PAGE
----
Three meals later

In contrast to other studies, there were no significant differences among the meals for the total blood glucose or insulin responses over the two hour post-meal period. However, this makes sense considering that the available carbohydrate in each meal was very similar. Nonetheless, there were differences in the pattern of glucose and insulin levels. All groups had similar peak glucose concentrations by 30 minutes, but the peak insulin response at this time was significantly greater in the REF (+28%) and PAL2 (+17%) meals compared to PAL1. This led to a rapid fall of blood glucose levels to below fasting values by the 60 minute mark, which returned to baseline by 90 minutes in the REF group and stayed below fasting levels in the PAL1 condition throughout the 120 minutes. Conversely, PAL2 declined to fasting levels by the 60 minute mark and stayed there. There were also no differences among conditions with regard to insulin sensitivity.

For gut hormones, over the entire three hour post-meal period, there were no differences in ghrelin or amylin, but GLP-1 and PYY were dramatically higher and GIP significantly lower for both PAL meals compared to the REF. For satiety, both PAL conditions were consistently rated as more filling than the REF condition, although the participants like the REF meal more than the PAL meals.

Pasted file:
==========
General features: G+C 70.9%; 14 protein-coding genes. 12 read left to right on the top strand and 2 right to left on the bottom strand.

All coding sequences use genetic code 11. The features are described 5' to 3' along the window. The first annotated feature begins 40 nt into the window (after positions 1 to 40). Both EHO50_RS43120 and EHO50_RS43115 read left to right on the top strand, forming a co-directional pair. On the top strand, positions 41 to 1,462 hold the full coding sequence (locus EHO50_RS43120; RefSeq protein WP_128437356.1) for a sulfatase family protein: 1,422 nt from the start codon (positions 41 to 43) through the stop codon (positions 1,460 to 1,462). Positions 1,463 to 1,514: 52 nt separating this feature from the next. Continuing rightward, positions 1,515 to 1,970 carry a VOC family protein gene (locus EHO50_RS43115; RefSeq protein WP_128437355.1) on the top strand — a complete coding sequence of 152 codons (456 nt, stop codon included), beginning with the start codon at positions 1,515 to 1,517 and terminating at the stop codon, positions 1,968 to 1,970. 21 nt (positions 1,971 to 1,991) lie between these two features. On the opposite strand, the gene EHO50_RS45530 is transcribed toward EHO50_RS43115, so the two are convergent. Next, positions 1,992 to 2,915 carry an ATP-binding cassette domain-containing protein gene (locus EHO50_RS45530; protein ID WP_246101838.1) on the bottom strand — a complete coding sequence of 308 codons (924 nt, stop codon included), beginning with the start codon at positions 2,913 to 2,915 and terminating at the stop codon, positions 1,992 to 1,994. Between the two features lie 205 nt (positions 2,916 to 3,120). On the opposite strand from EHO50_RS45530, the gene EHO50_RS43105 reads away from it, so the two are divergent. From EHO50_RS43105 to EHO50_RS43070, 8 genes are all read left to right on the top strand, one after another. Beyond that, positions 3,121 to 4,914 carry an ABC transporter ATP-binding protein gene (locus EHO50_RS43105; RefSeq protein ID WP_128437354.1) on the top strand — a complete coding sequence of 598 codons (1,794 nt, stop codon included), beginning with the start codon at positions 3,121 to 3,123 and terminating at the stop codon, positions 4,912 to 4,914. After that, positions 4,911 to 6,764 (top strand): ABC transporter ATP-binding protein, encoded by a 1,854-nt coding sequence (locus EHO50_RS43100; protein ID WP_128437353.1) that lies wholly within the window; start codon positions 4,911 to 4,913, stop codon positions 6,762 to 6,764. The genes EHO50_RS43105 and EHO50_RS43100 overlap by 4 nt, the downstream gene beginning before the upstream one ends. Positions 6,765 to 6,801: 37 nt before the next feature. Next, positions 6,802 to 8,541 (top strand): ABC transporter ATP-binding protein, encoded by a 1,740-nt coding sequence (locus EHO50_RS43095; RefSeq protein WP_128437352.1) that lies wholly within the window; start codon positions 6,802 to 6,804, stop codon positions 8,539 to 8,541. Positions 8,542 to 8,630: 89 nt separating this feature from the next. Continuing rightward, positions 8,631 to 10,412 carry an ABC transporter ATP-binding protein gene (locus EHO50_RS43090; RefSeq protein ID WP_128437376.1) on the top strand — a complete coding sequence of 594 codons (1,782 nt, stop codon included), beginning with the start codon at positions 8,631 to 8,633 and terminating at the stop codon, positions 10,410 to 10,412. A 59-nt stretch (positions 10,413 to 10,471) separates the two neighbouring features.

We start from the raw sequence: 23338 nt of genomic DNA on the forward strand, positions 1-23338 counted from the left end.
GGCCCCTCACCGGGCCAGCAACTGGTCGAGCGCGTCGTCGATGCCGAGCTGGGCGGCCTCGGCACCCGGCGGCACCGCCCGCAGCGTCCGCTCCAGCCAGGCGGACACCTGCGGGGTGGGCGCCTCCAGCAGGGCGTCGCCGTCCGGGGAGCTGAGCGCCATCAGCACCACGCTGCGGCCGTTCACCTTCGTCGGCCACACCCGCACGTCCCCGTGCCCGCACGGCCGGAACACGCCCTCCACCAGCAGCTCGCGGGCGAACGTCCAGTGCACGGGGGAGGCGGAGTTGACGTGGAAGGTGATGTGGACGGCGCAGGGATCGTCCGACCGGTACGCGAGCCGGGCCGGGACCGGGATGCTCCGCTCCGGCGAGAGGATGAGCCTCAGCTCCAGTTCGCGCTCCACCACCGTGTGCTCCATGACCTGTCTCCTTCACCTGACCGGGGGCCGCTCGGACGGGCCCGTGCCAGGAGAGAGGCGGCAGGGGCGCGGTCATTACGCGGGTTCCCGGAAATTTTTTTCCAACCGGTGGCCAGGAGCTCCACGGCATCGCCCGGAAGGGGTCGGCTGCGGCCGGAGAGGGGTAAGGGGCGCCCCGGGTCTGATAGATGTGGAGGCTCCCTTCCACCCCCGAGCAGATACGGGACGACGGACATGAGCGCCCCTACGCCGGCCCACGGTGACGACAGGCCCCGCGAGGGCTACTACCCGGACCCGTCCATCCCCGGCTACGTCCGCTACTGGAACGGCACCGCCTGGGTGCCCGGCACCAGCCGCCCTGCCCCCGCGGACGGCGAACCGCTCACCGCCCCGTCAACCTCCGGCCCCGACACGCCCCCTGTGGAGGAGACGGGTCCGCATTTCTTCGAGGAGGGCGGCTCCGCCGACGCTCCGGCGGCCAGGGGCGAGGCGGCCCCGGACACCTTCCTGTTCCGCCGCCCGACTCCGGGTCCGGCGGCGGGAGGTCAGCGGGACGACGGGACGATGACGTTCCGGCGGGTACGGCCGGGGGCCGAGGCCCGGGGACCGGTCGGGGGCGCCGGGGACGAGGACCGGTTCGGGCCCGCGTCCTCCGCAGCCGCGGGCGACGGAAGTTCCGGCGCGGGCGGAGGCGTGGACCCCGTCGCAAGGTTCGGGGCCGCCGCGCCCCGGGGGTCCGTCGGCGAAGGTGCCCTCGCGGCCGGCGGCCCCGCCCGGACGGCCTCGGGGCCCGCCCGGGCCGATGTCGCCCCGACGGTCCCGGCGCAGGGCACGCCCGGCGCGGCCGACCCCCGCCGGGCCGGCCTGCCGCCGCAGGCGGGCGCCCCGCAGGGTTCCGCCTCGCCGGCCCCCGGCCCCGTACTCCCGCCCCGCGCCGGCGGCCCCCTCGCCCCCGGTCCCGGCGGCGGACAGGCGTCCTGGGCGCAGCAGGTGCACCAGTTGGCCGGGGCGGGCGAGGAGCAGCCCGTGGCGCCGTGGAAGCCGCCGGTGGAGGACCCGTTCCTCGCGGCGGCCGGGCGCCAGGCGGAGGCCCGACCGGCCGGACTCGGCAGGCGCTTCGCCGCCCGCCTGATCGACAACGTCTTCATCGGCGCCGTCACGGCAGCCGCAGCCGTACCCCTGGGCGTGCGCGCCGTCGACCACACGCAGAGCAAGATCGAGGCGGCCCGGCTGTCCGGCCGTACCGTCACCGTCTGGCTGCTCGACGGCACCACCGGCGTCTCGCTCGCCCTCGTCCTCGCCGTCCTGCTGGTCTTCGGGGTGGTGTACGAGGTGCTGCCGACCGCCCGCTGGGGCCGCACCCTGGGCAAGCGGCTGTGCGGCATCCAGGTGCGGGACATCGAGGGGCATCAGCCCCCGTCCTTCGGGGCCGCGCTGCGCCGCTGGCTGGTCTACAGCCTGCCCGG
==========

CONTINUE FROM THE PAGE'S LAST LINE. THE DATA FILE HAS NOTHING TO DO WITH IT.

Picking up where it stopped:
Together, the data suggests that some aspect of the PAL meals renders glucose less accessible.

This is only a hypothesis though, because glucose absorption and uptake were not measured. Nonetheless, while delayed gastric emptying alone could explain the reduced GIP response for the PAL meals, the elevated GLP-1 response suggests the delivery of unabsorbed glucose to the lower duodenum. The authors speculate that a possible explanation for this could be flavonoids in the PAL meals, inhibiting glucose absorption in the jejunum.

All meal conditions used whole-foods with the only real differences between the REF and PAL meals being a greater reliance on fruit and fibrous vegetables for carbohydrates instead of white rice. This led to significantly greater amounts of fiber and polyphenols, which together likely accounted for the differences in the blood glucose response. Surprisingly, PAL1 did not fare better than PAL2 despite the greater amount of protein and was in fact less satiating per kcal. Overall, this preliminary study suggests that meals containing more vegetables may aid in glucose management simply through increasing the amount of polyphenols and fiber consumed. The fact that PAL1 and PAL2 were “paleo” is not entirely relevant since the only non-paleo thing about the REF group was the white rice.